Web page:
Take for instance the story of Paul being on a ship that was caught in a storm in Acts 27. The trip got off to a bad start for Paul, primarily because he should’ve never been on the boat. He had been arrested for being a minister of the Gospel. After telling the people who owned the ship that it wasn’t a good time of year for sailing, Paul was ignored, and the captain of the vessel drove them straight into a storm. For weeks, things continued to get worse, and most of the people on board assumed that they were going to die. Things got especially troubling when the ship began to crumble in the face of the storm.
When Paul and the other inmates were washed up onto shore, they went to work building a fire. When he was gathering wood, a snake jumped out and bit him. Instead of killing him, Paul was able to shake the snake off into the viper, leading the people who resided on Malta to believe he was a god. Once he set the record straight, Paul was asked to heal the father of the tribal chief who lived on the island. This opened the door for Paul to share the Gospel with these people, and they were converted to Christ.
None of this would have happened if Paul hadn’t endured the storm, the shipwreck, and the snakebite. God weaved every bad thing that happened to Paul together to create something beautiful. That’s why Paul was convinced!
Genesis 50:20 (ESV)
As for you, you meant evil against me, but God meant it for good, to bring it about that many people should be kept alive, as they are today.
Thousands of years before Paul was shipwrecked on a desert island, Joseph watched his life endure its own shipwreck. The youngest son of his father, Joseph was a dreamer. He had visions of the future, but unfortunately, those visions alienated his older brothers. After telling them of a dream in which they served him, they decided to kill Joseph. However, when the opportunity presented itself, they chose instead to sell him into slavery.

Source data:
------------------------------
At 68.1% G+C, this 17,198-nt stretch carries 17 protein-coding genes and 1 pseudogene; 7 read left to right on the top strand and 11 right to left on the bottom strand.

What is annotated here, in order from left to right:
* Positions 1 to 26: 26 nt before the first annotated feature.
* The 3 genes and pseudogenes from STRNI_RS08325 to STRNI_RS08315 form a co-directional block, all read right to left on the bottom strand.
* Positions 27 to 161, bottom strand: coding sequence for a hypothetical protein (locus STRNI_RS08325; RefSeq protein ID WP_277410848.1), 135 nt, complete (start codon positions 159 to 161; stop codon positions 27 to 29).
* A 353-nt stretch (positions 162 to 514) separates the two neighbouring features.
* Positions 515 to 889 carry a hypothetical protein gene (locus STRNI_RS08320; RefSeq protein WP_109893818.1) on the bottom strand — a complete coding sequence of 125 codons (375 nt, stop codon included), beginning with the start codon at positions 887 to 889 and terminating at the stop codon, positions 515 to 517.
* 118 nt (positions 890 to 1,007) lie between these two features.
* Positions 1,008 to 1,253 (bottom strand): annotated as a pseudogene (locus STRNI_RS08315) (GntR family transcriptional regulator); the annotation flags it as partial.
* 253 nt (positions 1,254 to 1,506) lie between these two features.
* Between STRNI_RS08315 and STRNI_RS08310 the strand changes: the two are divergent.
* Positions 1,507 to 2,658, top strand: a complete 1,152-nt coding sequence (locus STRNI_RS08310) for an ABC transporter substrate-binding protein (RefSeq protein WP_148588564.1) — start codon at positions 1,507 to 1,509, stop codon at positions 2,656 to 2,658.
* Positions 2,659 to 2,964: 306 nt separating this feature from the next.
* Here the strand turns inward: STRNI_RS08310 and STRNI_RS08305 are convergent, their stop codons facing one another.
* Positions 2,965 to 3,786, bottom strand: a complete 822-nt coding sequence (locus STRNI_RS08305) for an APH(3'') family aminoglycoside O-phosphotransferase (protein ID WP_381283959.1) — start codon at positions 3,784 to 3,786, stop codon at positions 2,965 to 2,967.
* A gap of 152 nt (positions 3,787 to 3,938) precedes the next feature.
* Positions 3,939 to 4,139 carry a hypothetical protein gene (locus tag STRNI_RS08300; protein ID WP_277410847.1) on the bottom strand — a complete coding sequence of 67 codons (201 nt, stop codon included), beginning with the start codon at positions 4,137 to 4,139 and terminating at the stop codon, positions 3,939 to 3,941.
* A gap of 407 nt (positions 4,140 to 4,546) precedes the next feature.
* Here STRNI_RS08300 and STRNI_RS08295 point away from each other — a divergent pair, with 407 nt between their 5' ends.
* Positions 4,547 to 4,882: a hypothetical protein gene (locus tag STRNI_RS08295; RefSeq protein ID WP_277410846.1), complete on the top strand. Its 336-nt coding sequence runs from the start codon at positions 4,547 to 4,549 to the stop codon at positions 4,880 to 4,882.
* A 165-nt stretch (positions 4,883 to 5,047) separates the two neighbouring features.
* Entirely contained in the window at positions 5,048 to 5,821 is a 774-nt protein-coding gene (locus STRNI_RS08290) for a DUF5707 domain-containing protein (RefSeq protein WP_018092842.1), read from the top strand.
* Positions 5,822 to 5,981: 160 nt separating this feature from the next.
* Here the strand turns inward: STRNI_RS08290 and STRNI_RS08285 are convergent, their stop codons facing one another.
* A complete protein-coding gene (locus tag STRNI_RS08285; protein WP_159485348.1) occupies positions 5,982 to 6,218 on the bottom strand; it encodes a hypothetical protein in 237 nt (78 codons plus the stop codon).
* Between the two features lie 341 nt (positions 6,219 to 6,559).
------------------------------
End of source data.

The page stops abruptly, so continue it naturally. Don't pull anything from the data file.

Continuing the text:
Joseph wound up in Egypt where he was employed by a man named Potiphar. Unfortunately, Potiphar’s wife was attracted to Joseph. Joseph, striving to hold onto his integrity, rebuffed her advances which angered her. She accused Joseph of trying to force himself on her, and Joseph spent two years in jail. While there, he met two employees of Pharaoh who had been arrested and began interpreting their dreams.
At the end of his two-year incarceration, Joseph was offered the opportunity to interpret dreams for Pharaoh. He did so and was quickly promoted within the Egyptian government. He was put in charge of the grain in Egypt, which was especially important when a famine struck the land.
Decades after they had sold him into slavery, Joseph’s brothers were forced to go to Egypt to get the food that they needed to survive. They didn’t recognize Joseph, but he knew who they were. After some hijinks, Joseph finally revealed himself to his brothers, and that’s when he made the declaration in Genesis 50:20.
If Joseph’s brothers had never turned against him and sold him into Egypt, they would not have been able to go to Egypt to get food. By the end of the story, Joseph’s brothers and everyone else who was related to him were brought to Egypt where they were given some of the best land in the area to call home. Additionally, if Joseph had never been arrested, Pharaoh would have never heard about his ability to interpret dreams. That means that Joseph never would have been promoted to his position.
God took something horrible in Joseph’s life and used it to save His people. Why? Because God can take something horrible in our lives and turn it into something glorious.
A Closing Prayer:
Heavenly Father, I know that You can take the worst moments in my life and turn them into something beautiful. Help me to remember that fact, especially when I’m dealing with times where I don’t think anything good can come of them. In Christ’s name, Amen.